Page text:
In caricaturing Labour as economically inept and incompetent, the Conservatives are trying to resurrect one of the most enduring myths in British politics: that the Conservatives are the rightful masters of the purse. In their version of history, the Conservatives left a booming economy to Labour in 1997 – a ‘golden inheritance’ is how the former chancellor Ken Clarke used to describe it. In a Progress pamphlet, written by John Spellar and myself in 1999, the reality of this so-called golden inheritance was exposed.

In 1997, after a period in office that had seen the young David Cameron acting as special adviser to the chancellor Norman Lamont, the UK had a £350 billion national debt – despite the infamous ‘22 Tory tax rises since 1992’ – and interest payments of £25 billion a year. This was in spite of windfall of North Sea Oil revenues of £128 billion and privatisation receipts to the tune of £80 billion.

For all Margaret Thatcher’s rhetoric about “rolling back the frontiers of the state”, public spending was no lower in 1997 than in 1979. Labour inherited rising inflation and, despite rising economic growth, a country with one in five households workless, costing the taxpayer some £24 billion to fund the Tories’ legacy of social failure. Mass unemployment is what really defined the Conservative years, with spending on social benefits reaching a high of 14.3% in 1994.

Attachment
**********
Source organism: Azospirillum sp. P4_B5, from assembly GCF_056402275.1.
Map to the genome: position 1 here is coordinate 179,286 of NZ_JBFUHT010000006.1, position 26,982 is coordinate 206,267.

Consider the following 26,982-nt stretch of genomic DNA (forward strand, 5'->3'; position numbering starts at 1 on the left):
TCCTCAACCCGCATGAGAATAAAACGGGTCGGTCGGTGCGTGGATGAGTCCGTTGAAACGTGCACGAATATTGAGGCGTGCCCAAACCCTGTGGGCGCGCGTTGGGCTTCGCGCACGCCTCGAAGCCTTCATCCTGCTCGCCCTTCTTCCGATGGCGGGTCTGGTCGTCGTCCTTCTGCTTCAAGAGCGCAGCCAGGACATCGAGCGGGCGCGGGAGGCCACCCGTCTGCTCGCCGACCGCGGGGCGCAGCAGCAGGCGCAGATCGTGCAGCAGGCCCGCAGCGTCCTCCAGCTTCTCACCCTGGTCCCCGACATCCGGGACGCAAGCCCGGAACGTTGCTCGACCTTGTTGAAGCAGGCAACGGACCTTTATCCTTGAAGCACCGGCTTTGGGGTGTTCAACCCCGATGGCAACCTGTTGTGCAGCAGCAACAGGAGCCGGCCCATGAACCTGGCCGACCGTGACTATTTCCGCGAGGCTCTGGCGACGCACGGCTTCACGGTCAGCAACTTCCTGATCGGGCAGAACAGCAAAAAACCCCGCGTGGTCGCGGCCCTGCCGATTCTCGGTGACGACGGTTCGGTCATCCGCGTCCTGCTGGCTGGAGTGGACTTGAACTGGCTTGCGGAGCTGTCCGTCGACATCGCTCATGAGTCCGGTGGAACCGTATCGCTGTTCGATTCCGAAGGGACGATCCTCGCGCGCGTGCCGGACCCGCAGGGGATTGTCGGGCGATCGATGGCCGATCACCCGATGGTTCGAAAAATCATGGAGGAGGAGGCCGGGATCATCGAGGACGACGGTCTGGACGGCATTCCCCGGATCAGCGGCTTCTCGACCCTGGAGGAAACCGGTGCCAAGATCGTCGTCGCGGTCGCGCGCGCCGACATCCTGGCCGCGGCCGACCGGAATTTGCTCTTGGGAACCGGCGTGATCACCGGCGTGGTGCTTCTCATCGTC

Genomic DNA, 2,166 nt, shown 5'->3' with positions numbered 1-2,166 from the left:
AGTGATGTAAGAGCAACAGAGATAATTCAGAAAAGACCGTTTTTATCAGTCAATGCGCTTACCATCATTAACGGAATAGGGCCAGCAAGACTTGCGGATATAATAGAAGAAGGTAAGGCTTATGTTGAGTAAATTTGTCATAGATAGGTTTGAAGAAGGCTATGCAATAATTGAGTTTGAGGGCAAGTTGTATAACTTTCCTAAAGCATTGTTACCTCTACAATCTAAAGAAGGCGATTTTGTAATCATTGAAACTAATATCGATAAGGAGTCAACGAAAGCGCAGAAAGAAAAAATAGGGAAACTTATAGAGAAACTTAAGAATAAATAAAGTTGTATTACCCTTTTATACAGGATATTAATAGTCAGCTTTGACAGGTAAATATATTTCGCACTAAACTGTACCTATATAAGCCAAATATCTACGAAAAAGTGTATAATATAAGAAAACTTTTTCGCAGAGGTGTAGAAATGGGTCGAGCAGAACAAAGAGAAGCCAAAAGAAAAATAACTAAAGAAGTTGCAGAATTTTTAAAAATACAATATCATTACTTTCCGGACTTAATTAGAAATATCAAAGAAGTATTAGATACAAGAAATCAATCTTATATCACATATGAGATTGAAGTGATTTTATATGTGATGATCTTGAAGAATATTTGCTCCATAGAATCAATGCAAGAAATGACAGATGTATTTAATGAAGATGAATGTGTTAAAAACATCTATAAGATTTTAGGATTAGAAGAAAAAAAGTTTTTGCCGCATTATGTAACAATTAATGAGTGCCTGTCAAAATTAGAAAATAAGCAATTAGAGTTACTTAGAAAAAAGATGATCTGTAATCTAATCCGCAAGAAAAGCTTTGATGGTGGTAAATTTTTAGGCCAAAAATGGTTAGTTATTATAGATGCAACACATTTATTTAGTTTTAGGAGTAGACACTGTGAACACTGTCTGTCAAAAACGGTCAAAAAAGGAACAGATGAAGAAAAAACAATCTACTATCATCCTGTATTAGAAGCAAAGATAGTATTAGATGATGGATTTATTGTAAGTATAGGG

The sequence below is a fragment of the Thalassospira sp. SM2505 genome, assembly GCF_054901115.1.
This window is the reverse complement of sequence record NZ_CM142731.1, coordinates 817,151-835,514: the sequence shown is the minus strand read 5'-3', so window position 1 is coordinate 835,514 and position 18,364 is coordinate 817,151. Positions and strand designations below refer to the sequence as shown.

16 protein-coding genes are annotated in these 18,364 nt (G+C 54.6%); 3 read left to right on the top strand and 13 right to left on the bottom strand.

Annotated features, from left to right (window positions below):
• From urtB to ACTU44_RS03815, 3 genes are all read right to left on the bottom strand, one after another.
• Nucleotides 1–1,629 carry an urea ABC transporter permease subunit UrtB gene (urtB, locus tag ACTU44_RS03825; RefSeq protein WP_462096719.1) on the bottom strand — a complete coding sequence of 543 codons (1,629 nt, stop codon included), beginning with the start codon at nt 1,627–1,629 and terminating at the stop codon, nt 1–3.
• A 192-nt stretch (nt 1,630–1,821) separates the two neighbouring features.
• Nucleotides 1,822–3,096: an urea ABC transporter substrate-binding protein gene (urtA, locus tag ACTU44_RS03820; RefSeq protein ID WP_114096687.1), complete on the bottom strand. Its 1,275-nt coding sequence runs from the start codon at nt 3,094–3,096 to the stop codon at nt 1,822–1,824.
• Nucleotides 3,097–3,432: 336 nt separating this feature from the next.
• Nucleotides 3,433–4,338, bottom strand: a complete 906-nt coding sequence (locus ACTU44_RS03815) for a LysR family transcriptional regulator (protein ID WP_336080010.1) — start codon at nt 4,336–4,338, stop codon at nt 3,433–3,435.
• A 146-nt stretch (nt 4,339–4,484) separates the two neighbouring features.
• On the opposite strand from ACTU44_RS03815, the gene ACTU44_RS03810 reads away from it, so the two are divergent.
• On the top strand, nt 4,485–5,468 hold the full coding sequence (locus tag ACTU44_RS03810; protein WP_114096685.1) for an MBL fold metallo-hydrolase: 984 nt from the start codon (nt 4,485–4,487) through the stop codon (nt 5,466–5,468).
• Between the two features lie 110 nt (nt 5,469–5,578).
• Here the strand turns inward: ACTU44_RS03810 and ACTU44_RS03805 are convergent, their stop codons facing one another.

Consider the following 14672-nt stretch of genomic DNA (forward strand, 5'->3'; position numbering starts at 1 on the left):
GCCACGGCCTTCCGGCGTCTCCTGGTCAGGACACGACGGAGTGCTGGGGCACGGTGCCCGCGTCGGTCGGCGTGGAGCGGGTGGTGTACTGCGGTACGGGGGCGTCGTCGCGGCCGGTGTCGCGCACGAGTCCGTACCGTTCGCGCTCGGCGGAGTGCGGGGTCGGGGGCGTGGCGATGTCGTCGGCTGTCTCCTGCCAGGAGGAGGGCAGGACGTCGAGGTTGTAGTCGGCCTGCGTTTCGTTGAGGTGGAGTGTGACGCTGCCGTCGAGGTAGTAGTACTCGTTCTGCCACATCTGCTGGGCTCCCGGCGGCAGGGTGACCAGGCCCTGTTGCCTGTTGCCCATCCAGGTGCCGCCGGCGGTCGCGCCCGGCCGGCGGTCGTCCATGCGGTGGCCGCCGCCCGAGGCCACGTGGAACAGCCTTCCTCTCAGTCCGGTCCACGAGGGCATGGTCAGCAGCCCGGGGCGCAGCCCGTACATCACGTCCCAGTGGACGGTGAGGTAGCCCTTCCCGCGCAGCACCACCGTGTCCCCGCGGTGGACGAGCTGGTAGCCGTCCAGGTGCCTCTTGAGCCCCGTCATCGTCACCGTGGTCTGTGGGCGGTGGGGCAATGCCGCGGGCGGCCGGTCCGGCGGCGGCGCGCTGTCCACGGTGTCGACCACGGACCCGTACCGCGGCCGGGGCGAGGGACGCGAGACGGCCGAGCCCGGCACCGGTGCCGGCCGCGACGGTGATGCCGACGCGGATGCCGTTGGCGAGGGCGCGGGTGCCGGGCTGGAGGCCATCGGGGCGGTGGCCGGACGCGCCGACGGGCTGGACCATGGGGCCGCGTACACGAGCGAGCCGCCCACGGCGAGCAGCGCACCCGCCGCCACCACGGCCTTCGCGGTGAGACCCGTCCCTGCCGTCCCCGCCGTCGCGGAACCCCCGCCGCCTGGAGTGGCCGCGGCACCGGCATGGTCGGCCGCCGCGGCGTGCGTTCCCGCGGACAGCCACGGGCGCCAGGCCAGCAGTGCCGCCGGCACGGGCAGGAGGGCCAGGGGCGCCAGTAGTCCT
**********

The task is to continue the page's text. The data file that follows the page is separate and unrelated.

It is easily forgotten that by 2007, after ten years in office and before the global financial crisis hit the UK, the Labour government had managed to guide the public finances to a stronger position than they had inherited, despite the massive, sustained investment in public services, so badly needed after decades of under-investment. Under Labour, the average annual increase in spending on public services was 4.4%, compared with just 0.7% per year under the Conservatives.

Figures from the institute of fiscal studies show that even though public spending increased from 39.9% in 1996-97 to 41.1% in 2007-08, revenues grew by 2.3% over the same period, resulting in a fall in total borrowing. In the same period, public sector net debt fell from 42.5% of national income to 36.5% as the UK economy grew faster than the accumulation of new borrowing.

By the time the UK fell victim to the global financial crisis – the biggest economic shock since the Wall Street crash in 1929 – the Labour government had managed to increase vital spending on public services by the second largest amount in the whole of the OECD, while at the same time keeping debt down to the second lowest in the G7.

The size of the current budget deficit is due to the choices we made, rightly, in response to the credit crunch. It is not true to say that it came about because we had “lived beyond our means” or because of “profligacy” in the preceding decade. As Robert Skidelsky points out, not being able to “support yesterday’s spending with today’s income does not mean you could not do so yesterday –  the only thing a slump reveals is that some event has cut your income and you need to adjust your spending”.